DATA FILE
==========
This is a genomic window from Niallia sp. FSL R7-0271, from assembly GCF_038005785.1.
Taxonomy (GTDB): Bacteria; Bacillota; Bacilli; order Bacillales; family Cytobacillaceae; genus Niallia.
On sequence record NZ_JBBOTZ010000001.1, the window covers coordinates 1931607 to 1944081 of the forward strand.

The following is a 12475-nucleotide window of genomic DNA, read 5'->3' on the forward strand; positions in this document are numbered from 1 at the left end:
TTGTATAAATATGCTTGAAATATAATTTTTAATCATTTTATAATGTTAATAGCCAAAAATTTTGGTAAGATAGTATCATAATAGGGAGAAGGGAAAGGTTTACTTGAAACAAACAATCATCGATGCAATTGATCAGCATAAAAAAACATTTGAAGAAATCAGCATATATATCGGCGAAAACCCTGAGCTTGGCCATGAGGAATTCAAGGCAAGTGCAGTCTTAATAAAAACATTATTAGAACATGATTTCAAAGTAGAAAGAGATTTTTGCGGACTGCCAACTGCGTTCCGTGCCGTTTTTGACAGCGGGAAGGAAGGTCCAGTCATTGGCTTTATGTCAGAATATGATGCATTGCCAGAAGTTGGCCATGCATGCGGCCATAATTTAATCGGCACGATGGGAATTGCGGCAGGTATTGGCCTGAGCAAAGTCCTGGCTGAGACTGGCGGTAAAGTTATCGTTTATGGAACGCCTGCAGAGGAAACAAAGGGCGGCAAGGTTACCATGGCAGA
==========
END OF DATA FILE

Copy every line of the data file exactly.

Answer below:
This is a genomic window from Niallia sp. FSL R7-0271, from assembly GCF_038005785.1.
Taxonomy (GTDB): Bacteria; Bacillota; Bacilli; order Bacillales; family Cytobacillaceae; genus Niallia.
On sequence record NZ_JBBOTZ010000001.1, the window covers coordinates 1931607 to 1944081 of the forward strand.

The following is a 12475-nucleotide window of genomic DNA, read 5'->3' on the forward strand; positions in this document are numbered from 1 at the left end:
TTGTATAAATATGCTTGAAATATAATTTTTAATCATTTTATAATGTTAATAGCCAAAAATTTTGGTAAGATAGTATCATAATAGGGAGAAGGGAAAGGTTTACTTGAAACAAACAATCATCGATGCAATTGATCAGCATAAAAAAACATTTGAAGAAATCAGCATATATATCGGCGAAAACCCTGAGCTTGGCCATGAGGAATTCAAGGCAAGTGCAGTCTTAATAAAAACATTATTAGAACATGATTTCAAAGTAGAAAGAGATTTTTGCGGACTGCCAACTGCGTTCCGTGCCGTTTTTGACAGCGGGAAGGAAGGTCCAGTCATTGGCTTTATGTCAGAATATGATGCATTGCCAGAAGTTGGCCATGCATGCGGCCATAATTTAATCGGCACGATGGGAATTGCGGCAGGTATTGGCCTGAGCAAAGTCCTGGCTGAGACTGGCGGTAAAGTTATCGTTTATGGAACGCCTGCAGAGGAAACAAAGGGCGGCAAGGTTACCATGGCAGA